Welcome back for another round of Smart or Dumb! Smart or Dumb is a series here where I present a financial question I have to my readers. I’ll present the question and you dear readers, must choose definitively one side, Smart or Dumb. You can’t waffle in between or play the devil’s advocate. You pick and then you explain why you’ve chosen this. It’s a game I’ve played many-a-time in my personal life and I love it!
As some of you may know I am thisclose to being debt free. My remaining loan balances sits at $3,180. This is exciting stuff! I know almost for a fact that I will be able to put $2000 towards my loans this month. I have gotten a slight pay bump from both my catering job and my nonprofit job this month and I am expecting a check from my mother for $500 from an account she had set up in my name a few years ago. With my frugal lifestyle and eye on the prize, I’m hoping to hit that 2K mark even though I’m going to San Diego (aka a money pit) in two short weeks!
Let’s assume that $2,000 is accounted for. That leaves me with $1,180 left in debt. So close to the end! So close in fact that I am tempted to use some of my emergency fund money to knock that remaining balance out and be debt free by the end of May.
To review: I have a $2000 emergency fund that I have not touched in any way, shape or form since I got truly serious about my debt payoff. Every personal finance blogger out there will tell you the importance of having an emergency fund. I am one of them! I love having a cushion at the ready for whatever may happen. Crazy and random things happen to us all the time. Having no back-up cash is scary and risky and not something that I want for myself.
However, if I took $1000 out of my emergency fund (and came up with the remaining $180 through an extra catering shift and cutting back severely), I could be debt free and still have one thousand dollars in my emergency fund.
Let’s take a look at my other financial goals for the rest of 2015. Now that debt freedom is looming large (in the best way!), what do I plan to do with my money for the rest of the year?
1) Save and invest $3,000 in a Vanguard account- the start of my early retirement money!
2) Go on a weeklong road trip with my boy friend in the first week of September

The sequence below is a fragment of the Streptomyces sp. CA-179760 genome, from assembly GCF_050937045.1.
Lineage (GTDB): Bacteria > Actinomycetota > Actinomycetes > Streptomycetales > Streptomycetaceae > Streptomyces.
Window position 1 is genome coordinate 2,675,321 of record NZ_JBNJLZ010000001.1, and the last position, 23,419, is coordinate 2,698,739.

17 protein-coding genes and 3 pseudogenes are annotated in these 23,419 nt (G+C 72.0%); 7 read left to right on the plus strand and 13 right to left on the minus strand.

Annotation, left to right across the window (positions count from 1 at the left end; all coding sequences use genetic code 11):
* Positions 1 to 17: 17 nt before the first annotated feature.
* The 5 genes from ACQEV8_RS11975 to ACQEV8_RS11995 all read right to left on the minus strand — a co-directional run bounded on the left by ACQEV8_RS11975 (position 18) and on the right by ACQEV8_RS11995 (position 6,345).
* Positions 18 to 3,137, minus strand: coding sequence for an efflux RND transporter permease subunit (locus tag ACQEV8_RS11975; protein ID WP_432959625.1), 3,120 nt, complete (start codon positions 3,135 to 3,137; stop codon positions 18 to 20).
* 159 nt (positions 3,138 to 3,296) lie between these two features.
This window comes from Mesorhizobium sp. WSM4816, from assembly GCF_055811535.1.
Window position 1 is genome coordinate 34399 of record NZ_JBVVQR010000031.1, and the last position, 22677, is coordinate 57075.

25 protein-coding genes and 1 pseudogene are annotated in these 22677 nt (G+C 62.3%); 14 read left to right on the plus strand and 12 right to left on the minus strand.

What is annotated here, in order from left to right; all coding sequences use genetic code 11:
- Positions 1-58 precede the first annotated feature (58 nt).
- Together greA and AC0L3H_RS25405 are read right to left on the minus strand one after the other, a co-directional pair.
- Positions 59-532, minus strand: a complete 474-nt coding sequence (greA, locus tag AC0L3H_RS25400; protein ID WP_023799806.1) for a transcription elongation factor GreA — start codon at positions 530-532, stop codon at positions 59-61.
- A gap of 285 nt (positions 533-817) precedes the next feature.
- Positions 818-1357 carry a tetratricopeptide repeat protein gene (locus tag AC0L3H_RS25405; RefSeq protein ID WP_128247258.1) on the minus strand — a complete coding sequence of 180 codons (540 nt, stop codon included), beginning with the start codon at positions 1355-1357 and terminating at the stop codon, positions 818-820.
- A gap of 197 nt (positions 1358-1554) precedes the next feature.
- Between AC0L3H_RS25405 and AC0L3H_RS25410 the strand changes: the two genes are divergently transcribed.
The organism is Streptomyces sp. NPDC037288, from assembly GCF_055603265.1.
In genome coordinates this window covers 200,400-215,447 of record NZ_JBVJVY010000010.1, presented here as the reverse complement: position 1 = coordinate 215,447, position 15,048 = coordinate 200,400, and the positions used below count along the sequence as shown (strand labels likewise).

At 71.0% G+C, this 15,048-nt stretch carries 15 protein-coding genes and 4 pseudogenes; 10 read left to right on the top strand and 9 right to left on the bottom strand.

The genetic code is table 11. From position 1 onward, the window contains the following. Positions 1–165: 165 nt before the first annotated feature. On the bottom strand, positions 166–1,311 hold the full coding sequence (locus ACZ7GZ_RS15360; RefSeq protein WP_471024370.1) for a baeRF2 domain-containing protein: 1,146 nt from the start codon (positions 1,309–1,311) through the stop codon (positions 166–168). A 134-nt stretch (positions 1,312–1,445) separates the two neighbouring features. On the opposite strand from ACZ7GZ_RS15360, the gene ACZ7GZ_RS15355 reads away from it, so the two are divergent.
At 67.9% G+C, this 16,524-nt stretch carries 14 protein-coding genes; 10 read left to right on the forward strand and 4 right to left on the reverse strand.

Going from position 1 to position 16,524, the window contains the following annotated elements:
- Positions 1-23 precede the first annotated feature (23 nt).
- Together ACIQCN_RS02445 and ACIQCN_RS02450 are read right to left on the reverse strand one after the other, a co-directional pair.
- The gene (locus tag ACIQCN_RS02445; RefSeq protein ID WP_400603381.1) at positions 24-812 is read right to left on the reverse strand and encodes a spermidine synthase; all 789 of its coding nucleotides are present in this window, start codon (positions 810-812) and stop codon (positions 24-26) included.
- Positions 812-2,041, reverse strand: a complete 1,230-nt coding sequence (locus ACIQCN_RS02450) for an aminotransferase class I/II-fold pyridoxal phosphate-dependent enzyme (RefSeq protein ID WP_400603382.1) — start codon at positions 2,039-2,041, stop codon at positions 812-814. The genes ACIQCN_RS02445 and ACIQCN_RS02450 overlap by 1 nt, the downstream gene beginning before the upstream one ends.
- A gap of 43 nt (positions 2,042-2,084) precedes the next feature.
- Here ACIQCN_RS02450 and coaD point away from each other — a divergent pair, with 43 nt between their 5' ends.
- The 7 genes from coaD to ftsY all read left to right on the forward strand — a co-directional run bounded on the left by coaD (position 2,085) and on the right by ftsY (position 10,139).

3) Go on a vacation with my best friend in October to celebrate her birthday and my victory over debt
So now, back to my Smart or Dumb of the moment. My main concern that it’s dumb is that I’ll pay off this debt and then tragedy will strike and I will be unprepared, thus pushing me back into debt (via credit cards.) I am also worried about taking some time to replace that emergency fund- it’ll probably take me all of June and then some of July to replace it, as my investing plans are my priority.
Do I want to leave myself with such a small e-fund? Something is certainly better than nothing but is $1000 enough? The flip side too, is that I will be debt free by June at the latest anyway. If I decided to do it, I’m not saving myself a huge chunk of time- just about three weeks.
So what do you think readers? Is is Smart or Dumb to tap into my emergency fund to pay off my remaining student loan balance?
Kara Perez is the original founder of From Frugal To Free. She is a money expert, speaker and founder of Bravely Go, a feminist financial education company. Her work has been featured on NPR, Business Insider, Forbes, and Elite Daily.
8 Replies to “Smart or Dumb: Using E-Fund Money to Pay Off Debt?”
Don’t touch the emergency fund. I know it’s tempting to, but you’re not saving yourself much time and having that cushion is SO valuable, even if just for your sanity – you don’t want to be out of debt but right on the edge again.
You’re so right about sanity. The main reason I started getting so serious about debt payoff is because having debt was messing with my mental comfort. I don’t want to go back to that!
I’d say leave the money in your E-fund. It sounds like you already know what you want to do! Like you said, you’ll be debt-free by the end of June anyway, so what’s the rush? Having $2000 in your E-fund puts you in a way better place than having $1000 would.
Ah, you’re right. I secretly didn’t want to use that money. It’s not like it’s a big time difference so there really is no rush. I just get so excited about debt payoff, hahaha!
I second keeping the e-fund. That’s a nice little cushion for you to keep around. Think of how soon that fund and other savings will be growing when your loans are gone. Exciting!
Seems like everyone is on the same page. I can’t wait to be saving at a similar rate to what I’m paying off- imagine saving 4K in one month!
Emergency Fund isn’t needed since you are mad hustling with several sources of income. I would keep $1000 in it and pay off that debt! Don’t spend too much in San Diego and your E-fund will fill back up quickly. Reserve a set amount for each trip and don’t spend any more. Ex. San Diego – $250 Roadtrip – $200 Vacation – $300. Just pretend you are still in debt while building up your IRA (use a traditional and you will see a bigger tax return next year), and the money will fill up fast. If you pass up $3000 go for $5500 to get the yearly max. Traditional IRA will mean 3000 = $450 reduction of taxes. $5500 = $825 reduction if you are in the 15% tax bracket. Keep it going!
Thanks for stopping by! I definitely feel having an emergency fund is needed for everyone. Life is full of surprises! I think I’ll wait and see how San Diego goes before I go around spending all my money. Better safe than sorry in my book!